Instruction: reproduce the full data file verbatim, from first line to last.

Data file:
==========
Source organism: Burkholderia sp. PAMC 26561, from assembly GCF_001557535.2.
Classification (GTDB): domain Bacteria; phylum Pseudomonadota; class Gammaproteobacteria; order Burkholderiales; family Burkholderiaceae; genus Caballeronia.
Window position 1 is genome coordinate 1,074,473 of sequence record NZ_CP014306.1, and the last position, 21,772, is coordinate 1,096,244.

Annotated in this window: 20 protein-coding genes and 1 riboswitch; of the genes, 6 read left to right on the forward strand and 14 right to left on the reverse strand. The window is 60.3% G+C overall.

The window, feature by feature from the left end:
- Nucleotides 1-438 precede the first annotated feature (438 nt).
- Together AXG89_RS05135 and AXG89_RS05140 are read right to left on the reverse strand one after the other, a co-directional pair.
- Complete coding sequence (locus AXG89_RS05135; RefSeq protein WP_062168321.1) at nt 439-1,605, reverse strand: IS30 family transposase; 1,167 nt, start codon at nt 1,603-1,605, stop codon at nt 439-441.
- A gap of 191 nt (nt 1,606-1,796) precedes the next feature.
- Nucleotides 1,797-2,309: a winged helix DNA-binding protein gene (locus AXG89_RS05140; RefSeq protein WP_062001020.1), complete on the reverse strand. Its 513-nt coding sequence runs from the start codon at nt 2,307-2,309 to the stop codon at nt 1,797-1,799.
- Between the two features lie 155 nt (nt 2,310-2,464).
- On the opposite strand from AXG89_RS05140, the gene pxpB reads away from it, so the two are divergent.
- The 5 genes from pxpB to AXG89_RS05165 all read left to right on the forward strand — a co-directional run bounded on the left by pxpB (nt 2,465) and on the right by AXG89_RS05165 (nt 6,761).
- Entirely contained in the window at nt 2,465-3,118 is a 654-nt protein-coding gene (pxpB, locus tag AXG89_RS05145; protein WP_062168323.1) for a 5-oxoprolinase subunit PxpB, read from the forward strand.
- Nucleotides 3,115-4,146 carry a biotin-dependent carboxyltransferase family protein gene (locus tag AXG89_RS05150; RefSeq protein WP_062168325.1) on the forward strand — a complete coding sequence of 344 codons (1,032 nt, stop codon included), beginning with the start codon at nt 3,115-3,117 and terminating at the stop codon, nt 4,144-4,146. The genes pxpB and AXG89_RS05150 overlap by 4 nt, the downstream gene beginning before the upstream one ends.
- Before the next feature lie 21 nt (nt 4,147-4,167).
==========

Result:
Source organism: Burkholderia sp. PAMC 26561, from assembly GCF_001557535.2.
Classification (GTDB): domain Bacteria; phylum Pseudomonadota; class Gammaproteobacteria; order Burkholderiales; family Burkholderiaceae; genus Caballeronia.
Window position 1 is genome coordinate 1,074,473 of sequence record NZ_CP014306.1, and the last position, 21,772, is coordinate 1,096,244.

Annotated in this window: 20 protein-coding genes and 1 riboswitch; of the genes, 6 read left to right on the forward strand and 14 right to left on the reverse strand. The window is 60.3% G+C overall.

The window, feature by feature from the left end:
- Nucleotides 1-438 precede the first annotated feature (438 nt).
- Together AXG89_RS05135 and AXG89_RS05140 are read right to left on the reverse strand one after the other, a co-directional pair.
- Complete coding sequence (locus AXG89_RS05135; RefSeq protein WP_062168321.1) at nt 439-1,605, reverse strand: IS30 family transposase; 1,167 nt, start codon at nt 1,603-1,605, stop codon at nt 439-441.
- A gap of 191 nt (nt 1,606-1,796) precedes the next feature.
- Nucleotides 1,797-2,309: a winged helix DNA-binding protein gene (locus AXG89_RS05140; RefSeq protein WP_062001020.1), complete on the reverse strand. Its 513-nt coding sequence runs from the start codon at nt 2,307-2,309 to the stop codon at nt 1,797-1,799.
- Between the two features lie 155 nt (nt 2,310-2,464).
- On the opposite strand from AXG89_RS05140, the gene pxpB reads away from it, so the two are divergent.
- The 5 genes from pxpB to AXG89_RS05165 all read left to right on the forward strand — a co-directional run bounded on the left by pxpB (nt 2,465) and on the right by AXG89_RS05165 (nt 6,761).
- Entirely contained in the window at nt 2,465-3,118 is a 654-nt protein-coding gene (pxpB, locus tag AXG89_RS05145; protein WP_062168323.1) for a 5-oxoprolinase subunit PxpB, read from the forward strand.
- Nucleotides 3,115-4,146 carry a biotin-dependent carboxyltransferase family protein gene (locus tag AXG89_RS05150; RefSeq protein WP_062168325.1) on the forward strand — a complete coding sequence of 344 codons (1,032 nt, stop codon included), beginning with the start codon at nt 3,115-3,117 and terminating at the stop codon, nt 4,144-4,146. The genes pxpB and AXG89_RS05150 overlap by 4 nt, the downstream gene beginning before the upstream one ends.
- Before the next feature lie 21 nt (nt 4,147-4,167).